The authors of the paper had worked for about eight years to provide the insight that emotional motivators are those that align with the motivation of the consumers at a deeper level and satisfy unknown and unconscious desires of consumers, confirming the credibility of the classical work done by Fraud on the human mind, though not related to consumer psychology.
The well- known brand of watch popular among the urban youngsters Fastrack associated with permissive advertisements appears to suggest how the emotional connectors work in the Indian context.
Incidentally, the emerging markets like India with a culture different from the west, spells out an important lesson for marketers:
The likeness of the human mind across the universe is moderated by the cultural context and brands need to take care to project a balance of unfulfilled desires and cultural acceptability.
Brands and Emotions
* Not a part of the crowd – There are many recentexamples, but the author prefers the ads of LML Vespa scooter of the yesteryears as it repositioned the leaderBajaj (it was having a monopoly in the category at thattime) as the brand for masses.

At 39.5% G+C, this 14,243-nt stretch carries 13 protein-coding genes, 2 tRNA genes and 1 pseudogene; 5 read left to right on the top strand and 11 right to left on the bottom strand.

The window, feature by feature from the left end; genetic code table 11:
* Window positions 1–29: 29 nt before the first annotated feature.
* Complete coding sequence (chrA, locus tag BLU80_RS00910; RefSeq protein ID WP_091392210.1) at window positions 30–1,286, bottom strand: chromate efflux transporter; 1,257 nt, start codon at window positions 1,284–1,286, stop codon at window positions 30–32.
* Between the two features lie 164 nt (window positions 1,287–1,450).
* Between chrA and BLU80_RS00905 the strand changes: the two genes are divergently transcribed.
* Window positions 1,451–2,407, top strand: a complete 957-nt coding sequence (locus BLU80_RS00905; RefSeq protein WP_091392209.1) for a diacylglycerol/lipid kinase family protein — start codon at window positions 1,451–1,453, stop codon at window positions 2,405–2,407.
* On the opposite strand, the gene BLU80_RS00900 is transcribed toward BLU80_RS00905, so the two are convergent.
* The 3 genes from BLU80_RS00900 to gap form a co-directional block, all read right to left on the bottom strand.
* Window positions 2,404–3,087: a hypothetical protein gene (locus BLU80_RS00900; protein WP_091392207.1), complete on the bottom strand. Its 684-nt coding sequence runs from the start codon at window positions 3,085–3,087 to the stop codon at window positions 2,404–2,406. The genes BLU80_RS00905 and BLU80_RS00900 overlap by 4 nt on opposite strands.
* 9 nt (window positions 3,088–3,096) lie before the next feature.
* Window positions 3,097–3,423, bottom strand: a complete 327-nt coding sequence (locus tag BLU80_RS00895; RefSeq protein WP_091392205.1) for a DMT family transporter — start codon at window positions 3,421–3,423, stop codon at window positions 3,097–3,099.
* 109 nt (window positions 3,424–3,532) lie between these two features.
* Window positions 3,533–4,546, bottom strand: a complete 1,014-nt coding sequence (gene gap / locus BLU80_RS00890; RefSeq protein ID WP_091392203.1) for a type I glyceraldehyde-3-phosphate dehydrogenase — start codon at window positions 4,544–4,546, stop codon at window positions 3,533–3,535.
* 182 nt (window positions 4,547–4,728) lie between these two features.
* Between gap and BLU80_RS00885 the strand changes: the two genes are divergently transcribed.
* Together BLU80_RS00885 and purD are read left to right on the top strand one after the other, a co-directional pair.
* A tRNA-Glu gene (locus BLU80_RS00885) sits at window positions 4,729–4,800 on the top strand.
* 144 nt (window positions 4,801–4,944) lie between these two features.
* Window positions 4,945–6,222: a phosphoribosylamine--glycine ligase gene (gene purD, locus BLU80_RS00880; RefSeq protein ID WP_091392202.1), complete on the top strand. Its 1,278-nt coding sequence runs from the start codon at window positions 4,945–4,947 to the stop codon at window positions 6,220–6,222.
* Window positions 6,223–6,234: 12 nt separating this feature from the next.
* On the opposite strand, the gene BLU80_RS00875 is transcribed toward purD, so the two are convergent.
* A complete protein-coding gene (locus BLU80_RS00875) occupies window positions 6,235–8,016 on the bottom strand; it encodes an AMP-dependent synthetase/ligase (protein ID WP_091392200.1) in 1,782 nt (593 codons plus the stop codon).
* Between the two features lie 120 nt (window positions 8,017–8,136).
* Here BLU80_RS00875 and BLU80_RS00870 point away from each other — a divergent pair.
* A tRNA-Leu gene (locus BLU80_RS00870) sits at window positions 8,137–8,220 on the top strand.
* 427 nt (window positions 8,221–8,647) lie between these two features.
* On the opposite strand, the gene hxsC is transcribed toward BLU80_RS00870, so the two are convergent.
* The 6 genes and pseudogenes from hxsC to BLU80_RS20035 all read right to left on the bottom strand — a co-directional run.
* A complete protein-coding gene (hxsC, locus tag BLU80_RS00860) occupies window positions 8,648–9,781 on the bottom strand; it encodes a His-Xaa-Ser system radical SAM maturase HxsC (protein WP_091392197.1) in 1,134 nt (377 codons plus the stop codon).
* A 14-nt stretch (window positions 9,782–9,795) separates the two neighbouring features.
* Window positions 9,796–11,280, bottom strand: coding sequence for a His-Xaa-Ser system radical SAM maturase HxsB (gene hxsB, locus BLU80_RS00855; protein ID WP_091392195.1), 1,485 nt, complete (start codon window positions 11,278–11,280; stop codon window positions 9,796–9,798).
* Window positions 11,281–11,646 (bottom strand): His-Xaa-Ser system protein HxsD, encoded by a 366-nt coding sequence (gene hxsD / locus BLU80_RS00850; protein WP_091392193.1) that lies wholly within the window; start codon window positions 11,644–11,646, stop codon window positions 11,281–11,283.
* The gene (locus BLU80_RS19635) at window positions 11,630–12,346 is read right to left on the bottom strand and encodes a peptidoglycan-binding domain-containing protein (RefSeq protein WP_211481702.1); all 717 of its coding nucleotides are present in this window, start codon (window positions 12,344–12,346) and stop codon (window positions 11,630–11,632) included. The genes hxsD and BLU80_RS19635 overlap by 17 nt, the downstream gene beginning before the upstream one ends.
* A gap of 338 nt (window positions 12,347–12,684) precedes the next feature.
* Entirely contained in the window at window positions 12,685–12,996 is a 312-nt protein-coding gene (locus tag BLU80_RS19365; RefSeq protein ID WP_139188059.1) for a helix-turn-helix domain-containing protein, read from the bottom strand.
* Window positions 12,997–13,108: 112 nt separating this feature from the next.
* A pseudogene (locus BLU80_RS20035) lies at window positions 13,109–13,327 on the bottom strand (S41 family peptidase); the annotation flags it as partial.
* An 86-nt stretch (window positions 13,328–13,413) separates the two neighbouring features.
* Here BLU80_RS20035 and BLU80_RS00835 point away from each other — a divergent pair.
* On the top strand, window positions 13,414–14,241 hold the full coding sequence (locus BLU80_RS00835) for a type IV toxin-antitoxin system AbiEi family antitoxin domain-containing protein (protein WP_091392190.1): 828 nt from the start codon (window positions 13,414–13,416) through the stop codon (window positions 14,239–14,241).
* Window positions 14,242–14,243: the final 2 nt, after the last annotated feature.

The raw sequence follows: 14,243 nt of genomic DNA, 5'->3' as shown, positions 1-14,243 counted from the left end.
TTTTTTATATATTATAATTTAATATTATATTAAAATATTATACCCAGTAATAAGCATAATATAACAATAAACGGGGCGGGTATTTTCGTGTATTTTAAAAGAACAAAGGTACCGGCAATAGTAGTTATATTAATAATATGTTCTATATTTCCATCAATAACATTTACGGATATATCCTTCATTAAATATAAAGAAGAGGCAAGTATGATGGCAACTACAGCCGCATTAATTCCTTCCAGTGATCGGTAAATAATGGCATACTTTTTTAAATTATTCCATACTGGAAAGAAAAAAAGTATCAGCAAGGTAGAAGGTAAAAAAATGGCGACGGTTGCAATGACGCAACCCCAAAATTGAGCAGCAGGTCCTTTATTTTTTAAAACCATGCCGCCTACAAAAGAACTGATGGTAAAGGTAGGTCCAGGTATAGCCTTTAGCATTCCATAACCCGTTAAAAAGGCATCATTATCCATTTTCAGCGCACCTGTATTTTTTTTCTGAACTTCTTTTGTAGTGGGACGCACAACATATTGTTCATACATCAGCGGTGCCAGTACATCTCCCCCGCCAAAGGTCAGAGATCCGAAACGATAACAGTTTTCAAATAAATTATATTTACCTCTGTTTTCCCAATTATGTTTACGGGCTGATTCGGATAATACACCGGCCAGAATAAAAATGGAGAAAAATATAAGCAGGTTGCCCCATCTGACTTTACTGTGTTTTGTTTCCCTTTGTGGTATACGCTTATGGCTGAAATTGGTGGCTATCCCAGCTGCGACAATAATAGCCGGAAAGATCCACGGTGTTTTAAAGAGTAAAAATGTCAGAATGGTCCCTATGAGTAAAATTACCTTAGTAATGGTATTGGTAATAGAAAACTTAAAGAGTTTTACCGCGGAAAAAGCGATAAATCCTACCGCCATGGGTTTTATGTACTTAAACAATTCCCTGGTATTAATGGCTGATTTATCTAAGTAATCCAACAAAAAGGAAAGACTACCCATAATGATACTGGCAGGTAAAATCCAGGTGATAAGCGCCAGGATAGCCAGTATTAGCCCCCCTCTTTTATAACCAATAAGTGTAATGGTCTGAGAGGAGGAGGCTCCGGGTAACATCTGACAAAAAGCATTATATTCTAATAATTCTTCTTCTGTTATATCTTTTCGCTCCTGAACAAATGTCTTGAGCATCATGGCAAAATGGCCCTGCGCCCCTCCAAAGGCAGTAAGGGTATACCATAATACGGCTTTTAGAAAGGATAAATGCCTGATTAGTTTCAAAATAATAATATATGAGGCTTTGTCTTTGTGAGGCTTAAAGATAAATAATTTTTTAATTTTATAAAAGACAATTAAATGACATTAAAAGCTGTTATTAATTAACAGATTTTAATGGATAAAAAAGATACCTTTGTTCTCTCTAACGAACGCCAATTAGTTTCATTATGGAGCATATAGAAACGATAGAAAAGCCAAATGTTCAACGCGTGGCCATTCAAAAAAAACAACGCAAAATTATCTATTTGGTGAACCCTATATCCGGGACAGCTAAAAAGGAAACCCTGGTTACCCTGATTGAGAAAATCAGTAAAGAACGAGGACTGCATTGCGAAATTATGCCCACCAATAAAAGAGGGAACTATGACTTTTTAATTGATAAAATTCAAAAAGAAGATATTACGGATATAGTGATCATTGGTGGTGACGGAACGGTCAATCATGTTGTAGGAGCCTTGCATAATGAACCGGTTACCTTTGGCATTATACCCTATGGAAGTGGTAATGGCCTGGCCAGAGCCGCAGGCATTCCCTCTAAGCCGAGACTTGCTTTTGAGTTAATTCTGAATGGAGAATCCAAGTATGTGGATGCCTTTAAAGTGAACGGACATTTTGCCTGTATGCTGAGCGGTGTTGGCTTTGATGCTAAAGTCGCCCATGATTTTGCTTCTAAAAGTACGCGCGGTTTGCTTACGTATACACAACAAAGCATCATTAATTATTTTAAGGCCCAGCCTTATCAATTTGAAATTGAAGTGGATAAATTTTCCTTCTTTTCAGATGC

The ad of LML, showed for the first time in the scooter category), an urban youngster as someone, who makes a special statement with the brand about himself. The setting was exclusive and the design of the vehicle itself was sleek (both the ads and the design, completely giving a new image of scooters in the days of “HamaraBajaj”, the scooter of the masses. The article does not discuss the success or failure of LML Vespa.
*Futuristic confidence – When consumers are to get used to a concept, associated with a newness, emphasised globally, a brand can associate itself with the changing environment, “Never been to Evergreen” campaign from Tata’s Neon electric car illustrates the effectiveness of futuristic orientation in an environment that is literally getting electric with respect to the four-wheeler and two-wheeler category.